Tribune Co. Mulling Bankruptcy Filing: Report

Media conglomerate Tribune Company is contemplating bankruptcy and may file for the same as early as this week, The Wall Street Journal reported on its website today.

Believed to be the nation's second-largest newspaper publisher, it owns the Chicago Tribune, Los Angeles Times, Hartford Courant, Orlando Sentinel, and The Morning Call, among others. Through its subsidiaries, the Tribune Company also owns Tribune Broadcasting, Tribune Entertainment, Tribune Media Services, and the Chicago Cubs baseball team.

The newspaper said the publisher and broadcaster, owned by real estate moghul Sam Zell has hired investment bank Lazard Ltd. as its financial adviser and legal firm Sidley Austin to advise the company in possible Chapter 11 filings.

The company, however, refused to comment on the story. The company however told Chicago Tribune "It’s an uncertain and difficult environment. We haven’t made any decision. We’re looking at all of our options.”

According to the report, the company's cash flow might not be sufficient to allow it to handle more than $1 billion in interest payments due in 2008. Tribune must also make a payment of more than $500 million by June.

Currently, the company is struggling under a $13 billion debt load. Much of the debt was incurred last December when Sam Zell took the company private in an $8.2 billion leveraged buyout. Tribune also faces a Monday deadline on $70 million of unsecured debt taken on by publisher before the deal.

In November, Tribune reported that it swung to third-quarter loss of $121.6 million compared to earnings of $152.8 million in same quarter a year ago. Advertising revenue declined 19%.

Media companies have seen their revenues falling off the cliff. Major advertisers have cut back on their ad spending as they tighten their belts to face what is being seen as the worst crisis since Great Depression of 1929. Newspapers have been especially hit hard as more and more readers are shifting to the internet, away from print. According to the Newspaper Association of America, during the third quarter of 2008, national ad sales in newspapers plunged 18.4%, compared to a drop of 2.5% in the corresponding quarter in 2007.

Recently, Fitch warned that more newspapers and newspaper groups will default, be shut down and be liquidated in 2009 and several cities could go without a daily print newspaper by 2010.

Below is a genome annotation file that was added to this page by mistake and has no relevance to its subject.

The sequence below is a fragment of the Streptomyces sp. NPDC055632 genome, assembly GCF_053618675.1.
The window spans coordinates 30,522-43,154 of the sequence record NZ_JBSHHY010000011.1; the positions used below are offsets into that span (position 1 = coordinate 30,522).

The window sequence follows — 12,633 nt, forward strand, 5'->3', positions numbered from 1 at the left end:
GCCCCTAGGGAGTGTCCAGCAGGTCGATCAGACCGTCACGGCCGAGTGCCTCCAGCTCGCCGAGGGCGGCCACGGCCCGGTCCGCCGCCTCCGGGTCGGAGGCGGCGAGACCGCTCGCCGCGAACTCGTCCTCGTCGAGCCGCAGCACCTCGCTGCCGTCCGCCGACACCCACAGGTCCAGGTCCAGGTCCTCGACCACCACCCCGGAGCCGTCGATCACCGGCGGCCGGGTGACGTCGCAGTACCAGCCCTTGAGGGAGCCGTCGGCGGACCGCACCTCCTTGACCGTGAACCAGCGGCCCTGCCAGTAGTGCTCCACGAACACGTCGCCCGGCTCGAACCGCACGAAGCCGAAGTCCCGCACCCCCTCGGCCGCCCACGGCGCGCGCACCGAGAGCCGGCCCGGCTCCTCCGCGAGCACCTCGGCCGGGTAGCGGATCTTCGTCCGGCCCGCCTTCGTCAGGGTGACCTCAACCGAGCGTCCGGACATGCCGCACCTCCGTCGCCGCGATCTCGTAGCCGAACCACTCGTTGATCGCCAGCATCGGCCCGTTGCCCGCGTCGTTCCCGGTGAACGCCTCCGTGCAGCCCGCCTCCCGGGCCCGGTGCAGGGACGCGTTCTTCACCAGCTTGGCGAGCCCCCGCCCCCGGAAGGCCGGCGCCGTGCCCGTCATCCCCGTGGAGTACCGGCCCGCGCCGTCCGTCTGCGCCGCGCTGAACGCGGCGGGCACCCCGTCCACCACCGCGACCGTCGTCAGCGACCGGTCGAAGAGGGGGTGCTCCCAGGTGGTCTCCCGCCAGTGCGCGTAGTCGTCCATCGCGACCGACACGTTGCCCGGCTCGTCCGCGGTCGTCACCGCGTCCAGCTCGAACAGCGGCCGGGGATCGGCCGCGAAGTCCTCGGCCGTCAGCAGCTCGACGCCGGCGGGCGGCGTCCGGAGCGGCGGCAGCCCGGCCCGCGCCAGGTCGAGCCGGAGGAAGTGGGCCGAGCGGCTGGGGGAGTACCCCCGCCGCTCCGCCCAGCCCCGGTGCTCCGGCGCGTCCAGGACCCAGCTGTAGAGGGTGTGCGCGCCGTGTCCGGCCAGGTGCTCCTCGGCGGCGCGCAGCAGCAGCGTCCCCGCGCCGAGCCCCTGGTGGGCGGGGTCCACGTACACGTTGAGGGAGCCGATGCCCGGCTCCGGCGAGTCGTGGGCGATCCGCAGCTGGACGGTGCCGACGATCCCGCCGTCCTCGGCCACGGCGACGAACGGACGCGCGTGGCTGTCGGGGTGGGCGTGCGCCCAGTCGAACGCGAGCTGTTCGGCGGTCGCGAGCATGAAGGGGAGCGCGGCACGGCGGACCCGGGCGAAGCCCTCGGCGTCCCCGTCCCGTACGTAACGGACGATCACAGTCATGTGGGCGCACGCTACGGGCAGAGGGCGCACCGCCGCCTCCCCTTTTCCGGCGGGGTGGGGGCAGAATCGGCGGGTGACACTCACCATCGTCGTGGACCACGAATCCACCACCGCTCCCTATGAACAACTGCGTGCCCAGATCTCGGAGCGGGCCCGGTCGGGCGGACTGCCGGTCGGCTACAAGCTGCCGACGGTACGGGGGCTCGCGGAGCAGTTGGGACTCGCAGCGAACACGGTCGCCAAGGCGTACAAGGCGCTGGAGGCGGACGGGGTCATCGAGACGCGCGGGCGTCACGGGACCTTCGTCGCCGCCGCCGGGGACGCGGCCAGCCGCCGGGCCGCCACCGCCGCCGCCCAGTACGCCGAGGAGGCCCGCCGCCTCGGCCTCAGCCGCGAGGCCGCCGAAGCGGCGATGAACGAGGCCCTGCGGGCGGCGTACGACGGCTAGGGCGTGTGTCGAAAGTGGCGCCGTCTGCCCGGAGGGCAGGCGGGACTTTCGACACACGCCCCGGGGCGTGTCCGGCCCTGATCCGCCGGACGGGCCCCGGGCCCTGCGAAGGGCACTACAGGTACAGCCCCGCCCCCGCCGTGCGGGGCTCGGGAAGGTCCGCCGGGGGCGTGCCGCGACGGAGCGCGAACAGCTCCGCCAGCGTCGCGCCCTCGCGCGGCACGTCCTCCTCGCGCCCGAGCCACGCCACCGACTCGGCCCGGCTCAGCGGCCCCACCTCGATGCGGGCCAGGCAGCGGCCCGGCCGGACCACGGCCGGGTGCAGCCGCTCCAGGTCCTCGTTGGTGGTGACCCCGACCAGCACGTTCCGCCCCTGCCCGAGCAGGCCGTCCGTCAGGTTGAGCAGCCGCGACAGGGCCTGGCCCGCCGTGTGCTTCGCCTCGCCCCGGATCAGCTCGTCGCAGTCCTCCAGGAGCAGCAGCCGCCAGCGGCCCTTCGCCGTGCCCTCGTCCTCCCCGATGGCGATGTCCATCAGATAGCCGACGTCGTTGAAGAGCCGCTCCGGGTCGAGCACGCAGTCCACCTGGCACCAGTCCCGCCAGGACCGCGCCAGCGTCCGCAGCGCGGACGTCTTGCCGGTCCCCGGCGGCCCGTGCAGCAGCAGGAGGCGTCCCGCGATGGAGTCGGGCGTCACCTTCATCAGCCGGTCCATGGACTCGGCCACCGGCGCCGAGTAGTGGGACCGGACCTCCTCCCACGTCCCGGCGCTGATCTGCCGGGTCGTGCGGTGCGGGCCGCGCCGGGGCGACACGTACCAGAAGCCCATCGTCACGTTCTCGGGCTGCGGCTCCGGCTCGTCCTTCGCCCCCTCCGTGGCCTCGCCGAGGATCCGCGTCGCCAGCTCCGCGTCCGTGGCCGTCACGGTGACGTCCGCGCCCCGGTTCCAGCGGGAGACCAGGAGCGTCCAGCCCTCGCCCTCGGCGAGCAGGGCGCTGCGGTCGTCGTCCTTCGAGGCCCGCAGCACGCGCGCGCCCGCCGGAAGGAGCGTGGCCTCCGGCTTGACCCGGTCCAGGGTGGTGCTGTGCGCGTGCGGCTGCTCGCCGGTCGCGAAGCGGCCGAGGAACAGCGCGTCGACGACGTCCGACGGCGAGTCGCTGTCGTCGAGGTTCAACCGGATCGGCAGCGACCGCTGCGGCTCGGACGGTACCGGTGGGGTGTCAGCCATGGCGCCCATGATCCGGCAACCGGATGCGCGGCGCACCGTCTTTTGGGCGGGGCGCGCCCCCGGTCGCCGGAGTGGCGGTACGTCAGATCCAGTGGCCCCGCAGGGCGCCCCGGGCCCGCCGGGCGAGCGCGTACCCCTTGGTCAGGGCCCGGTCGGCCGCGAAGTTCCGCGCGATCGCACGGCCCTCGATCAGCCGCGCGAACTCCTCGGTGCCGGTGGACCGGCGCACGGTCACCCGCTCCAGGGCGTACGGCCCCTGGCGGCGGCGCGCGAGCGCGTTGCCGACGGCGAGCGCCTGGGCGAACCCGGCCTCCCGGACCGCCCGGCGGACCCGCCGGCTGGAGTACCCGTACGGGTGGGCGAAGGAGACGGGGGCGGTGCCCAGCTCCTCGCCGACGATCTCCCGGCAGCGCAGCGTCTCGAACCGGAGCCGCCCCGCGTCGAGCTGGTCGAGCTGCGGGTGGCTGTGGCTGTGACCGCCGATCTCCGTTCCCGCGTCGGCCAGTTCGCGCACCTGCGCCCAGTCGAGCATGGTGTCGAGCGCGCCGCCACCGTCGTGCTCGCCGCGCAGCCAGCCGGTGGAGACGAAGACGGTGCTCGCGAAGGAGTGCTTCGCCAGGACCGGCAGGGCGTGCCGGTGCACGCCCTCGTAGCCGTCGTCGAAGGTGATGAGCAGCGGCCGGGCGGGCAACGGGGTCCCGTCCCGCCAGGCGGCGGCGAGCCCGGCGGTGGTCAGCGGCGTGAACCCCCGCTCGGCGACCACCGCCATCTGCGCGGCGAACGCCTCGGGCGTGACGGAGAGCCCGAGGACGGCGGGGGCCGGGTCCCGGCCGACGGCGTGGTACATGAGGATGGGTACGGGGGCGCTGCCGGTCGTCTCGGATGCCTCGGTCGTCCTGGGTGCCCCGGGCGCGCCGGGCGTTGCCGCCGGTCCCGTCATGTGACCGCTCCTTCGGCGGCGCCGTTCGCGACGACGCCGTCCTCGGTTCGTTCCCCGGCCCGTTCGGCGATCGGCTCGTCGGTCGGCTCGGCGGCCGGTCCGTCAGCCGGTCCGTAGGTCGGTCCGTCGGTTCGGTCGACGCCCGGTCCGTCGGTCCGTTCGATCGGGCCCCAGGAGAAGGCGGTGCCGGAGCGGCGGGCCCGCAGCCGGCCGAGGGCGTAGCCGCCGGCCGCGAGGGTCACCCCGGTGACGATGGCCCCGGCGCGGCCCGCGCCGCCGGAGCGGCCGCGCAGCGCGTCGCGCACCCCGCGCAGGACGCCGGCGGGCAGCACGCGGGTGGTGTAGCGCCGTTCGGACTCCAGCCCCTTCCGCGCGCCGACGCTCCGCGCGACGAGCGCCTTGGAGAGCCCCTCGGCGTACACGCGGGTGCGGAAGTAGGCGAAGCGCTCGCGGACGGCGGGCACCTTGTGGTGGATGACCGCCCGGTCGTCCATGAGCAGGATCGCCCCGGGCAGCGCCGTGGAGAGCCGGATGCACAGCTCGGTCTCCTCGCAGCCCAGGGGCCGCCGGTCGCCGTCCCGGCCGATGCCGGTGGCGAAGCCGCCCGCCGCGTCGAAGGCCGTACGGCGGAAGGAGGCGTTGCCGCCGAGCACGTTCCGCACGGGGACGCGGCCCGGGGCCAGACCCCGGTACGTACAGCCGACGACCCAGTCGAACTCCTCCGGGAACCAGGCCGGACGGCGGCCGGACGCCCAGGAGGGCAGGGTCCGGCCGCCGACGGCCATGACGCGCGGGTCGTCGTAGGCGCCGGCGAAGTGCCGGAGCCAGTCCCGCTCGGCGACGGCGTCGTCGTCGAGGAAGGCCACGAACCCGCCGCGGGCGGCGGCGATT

Standard & Poor's Ratings Services downgraded Tribune's debt to junk in November.

The company has resorted to cost cutting measures and has put many of its assets on the block. A few days back Los Angeles Times eliminated 75 newsroom positions, or about 10% of the editorial staff. The cuts follow earlier staff reductions this year of about 180 Tribune employees. The company has also cut jobs at its other publications.

The company is also mulling the possible sale of Chicago Cubs and their stadium (Wrigley Field). Earlier, in May this year, US cable television group Cablevision acquired New York-based Newsday - the nation's eighth largest newspaper - from Tribune Co. for US$650 million.

Tribune Co. Considers Bankruptcy Filing

The Associated Press

CHICAGO -- The Tribune Co., owner of the Los Angeles Times and the Chicago Tribune, other newspapers and the Chicago Cubs and Wrigley Field, has reportedly hired financial advisers ahead of a possible filing for bankruptcy-court protection.

The Chicago Tribune reported that its parent has hired investment bank Lazard Ltd. and law firm Sidley Austin as it considers its financial options.

Tribune Co. spokesman Gary Weitman called it "an uncertain and difficult environment." He said company executives haven't made any decision but are looking at all their options.

The Wall Street Journal, quoting people familiar with the matter, reported that a bankruptcy filing could come as early as this week.

It said Tribune Co.'s cash flow may not be enough to cover nearly $1 billion in interest payments that are due this year.

Tribune was taken private last December in an $8.2 billion buyout led by real estate mogul Sam Zell.

Copyright 2008 by The Associated Press.